Formula 1

Max Verstappen: “We have to be realistic that Mercedes are still the favourites”

3 Mins read
Credit: Mark Thompson/Getty Images

Max Verstappen is hopeful that his six-race podium run can continue this weekend at the Autodromo Nazionale Monza, but he expects the Mercedes AMG Petronas Formula One Team to be the ones to beat again.

The Aston Martin Red Bull Racing driver has only failed to finish on the podium once in 2020, which came in the opening race of the season when he retired early from the Austrian Grand Prix.

On paper, Monza appears to be tricky for the Honda-powered team, but Verstappen is confident that they can be competitive like they were in 2019, albeit without the grid penalty they had last year for unscheduled engine component changes.

“It is difficult to say at the moment as it isn’t normally our best track with all the long straights but last year in practice we were quite competitive in practice before taking a penalty so let’s hope that it is going to be the same again this year,” said Verstappen.

“Spa was my sixth podium in a row so hopefully we can keep this streak going and soon fight for first instead of second and third but that might not be the case here. Of course, we keep pushing and we don’t give up but we have to be realistic that Mercedes are still the favourites.

“Monza is super-fast which makes it great fun to drive but it can also be a challenge for us. High-speed corners are always exciting and especially the last corner, Parabolica, which is really nice. Monza is such a historic track which I always look forward to going to and unfortunately there are of course no fans this year, but we’ll still try and make it an exciting race!”

Verstappen has downplayed the possibility of the Renault DP World F1 Team being a genuine threat to Red Bull at Monza, even on the back of their strong pace during the Belgian Grand Prix that yielded a fourth and fifth place finish for Daniel Ricciardo and Esteban Ocon.

“I think where there are a lot of long straights Renault seem to have quite a good balance on the car and a good trade-off between top speed and cornering but we will see,” said the Dutchman.  “Overall, I don’t think they are a massive threat, maybe at Monza they will be close again but we will see when we are out on track.”

This weekend also marks the first race where the FIA’s recently enforced regulation about engine modes is implemented, but Verstappen remains cautious to just how the new rules will affect the teams in the paddock, although he does hope it tightens up the field.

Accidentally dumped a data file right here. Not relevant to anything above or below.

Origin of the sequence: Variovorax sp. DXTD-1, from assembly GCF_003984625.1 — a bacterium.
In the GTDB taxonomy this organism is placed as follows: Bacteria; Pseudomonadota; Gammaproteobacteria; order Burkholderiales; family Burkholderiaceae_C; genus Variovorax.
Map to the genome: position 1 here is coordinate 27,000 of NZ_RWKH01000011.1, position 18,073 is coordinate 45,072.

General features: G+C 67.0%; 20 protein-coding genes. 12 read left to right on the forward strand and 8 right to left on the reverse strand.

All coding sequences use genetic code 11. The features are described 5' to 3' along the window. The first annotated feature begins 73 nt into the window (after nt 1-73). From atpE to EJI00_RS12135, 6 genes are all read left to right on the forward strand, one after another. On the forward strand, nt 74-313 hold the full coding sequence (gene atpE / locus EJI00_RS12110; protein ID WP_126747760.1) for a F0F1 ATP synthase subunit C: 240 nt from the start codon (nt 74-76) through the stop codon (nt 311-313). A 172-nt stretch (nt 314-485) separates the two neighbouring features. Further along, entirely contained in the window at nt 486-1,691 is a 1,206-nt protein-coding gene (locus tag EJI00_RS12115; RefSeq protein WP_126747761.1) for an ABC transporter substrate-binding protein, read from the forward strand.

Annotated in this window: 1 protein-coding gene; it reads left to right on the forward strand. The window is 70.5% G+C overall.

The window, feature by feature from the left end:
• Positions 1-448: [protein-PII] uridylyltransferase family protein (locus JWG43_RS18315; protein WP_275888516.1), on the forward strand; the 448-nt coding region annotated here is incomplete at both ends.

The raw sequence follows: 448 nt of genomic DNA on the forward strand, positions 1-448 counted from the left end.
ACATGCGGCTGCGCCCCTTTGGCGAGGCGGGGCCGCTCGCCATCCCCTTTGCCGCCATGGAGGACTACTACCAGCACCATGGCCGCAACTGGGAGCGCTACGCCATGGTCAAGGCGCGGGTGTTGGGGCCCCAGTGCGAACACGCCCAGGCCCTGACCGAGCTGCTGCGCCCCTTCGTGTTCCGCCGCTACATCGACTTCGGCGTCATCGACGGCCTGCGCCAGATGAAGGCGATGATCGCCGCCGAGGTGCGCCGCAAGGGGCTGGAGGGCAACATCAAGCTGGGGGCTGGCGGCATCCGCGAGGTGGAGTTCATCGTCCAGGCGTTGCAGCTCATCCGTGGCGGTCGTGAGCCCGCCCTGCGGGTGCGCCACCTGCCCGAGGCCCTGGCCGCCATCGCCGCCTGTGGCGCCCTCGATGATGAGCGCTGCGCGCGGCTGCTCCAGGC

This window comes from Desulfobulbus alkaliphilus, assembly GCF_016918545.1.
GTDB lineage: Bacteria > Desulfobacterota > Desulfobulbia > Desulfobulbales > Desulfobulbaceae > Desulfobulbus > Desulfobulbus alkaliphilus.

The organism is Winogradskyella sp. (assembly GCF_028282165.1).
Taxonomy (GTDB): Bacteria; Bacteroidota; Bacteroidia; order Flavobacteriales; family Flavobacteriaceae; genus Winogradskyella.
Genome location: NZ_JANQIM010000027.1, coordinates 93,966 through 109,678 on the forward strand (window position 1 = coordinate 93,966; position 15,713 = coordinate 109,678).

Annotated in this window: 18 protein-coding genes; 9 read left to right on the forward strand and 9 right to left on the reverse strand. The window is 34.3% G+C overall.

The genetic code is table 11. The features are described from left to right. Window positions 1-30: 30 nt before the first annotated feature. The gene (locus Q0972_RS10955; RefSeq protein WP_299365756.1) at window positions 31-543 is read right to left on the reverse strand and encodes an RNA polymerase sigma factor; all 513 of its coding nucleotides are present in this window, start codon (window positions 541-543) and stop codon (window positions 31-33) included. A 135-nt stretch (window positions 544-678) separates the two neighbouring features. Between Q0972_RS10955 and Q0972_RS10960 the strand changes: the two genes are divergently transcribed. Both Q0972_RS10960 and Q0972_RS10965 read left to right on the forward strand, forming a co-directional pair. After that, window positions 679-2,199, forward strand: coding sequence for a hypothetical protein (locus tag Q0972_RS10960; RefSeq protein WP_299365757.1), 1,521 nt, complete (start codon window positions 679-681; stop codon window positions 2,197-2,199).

“I don’t want to talk too much about the engine qualifying modes as we really don’t know how it will affect us and other teams,” he said.  “I hope it will bring everyone a little closer together but there is no point in guessing.”

“We saw last year just how hectic qualifying can be” – Alexander Albon

Team-mate Alexander Albon heads to Monza aiming to build on the progress he made last weekend at Spa-Francorchamps, although the Thai driver is still striving for his first Formula 1 podium finish.

Albon started fifth and finished sixth in Belgium after a gamble to switch to the medium compound during his pit stop failed to pay off, but heading to Monza, he is aiming for a better race result.

Twelve months ago, Albon failed to set a time in Q3 as he found himself stuck in a pack of cars that did not want to lead the pack, with the chequered flag falling before he reached the start line, and he will be looking to avoid a similar fate this year even if the effect of the slipstream is likely to be strong.

“Monza is obviously a very historic track,” said Albon.  “It’s super-fast and I think it’s good for racing. We saw last year just how hectic qualifying can be – I didn’t even set a lap in Q3! But that’s part of it and the thing that makes Monza really special is the passion of the Tifosi and unfortunately, it’s going to be a little different this year.

“Turn One is tricky on this circuit because it’s such a long straight and you can get a tow down to the first corner. There’s a lot of time to think and then you have to pick your turn in point perfectly.

“At most circuits there’s a little bit of give and take with racing lines but at Monza there’s only really one line you can take. So, you’ve got to be precise, good on the brakes and more importantly get a good slipstream!”

Alexander Albon knows he will have to be precise this weekend at Monza – Credit: Mark Thompson/Getty Images
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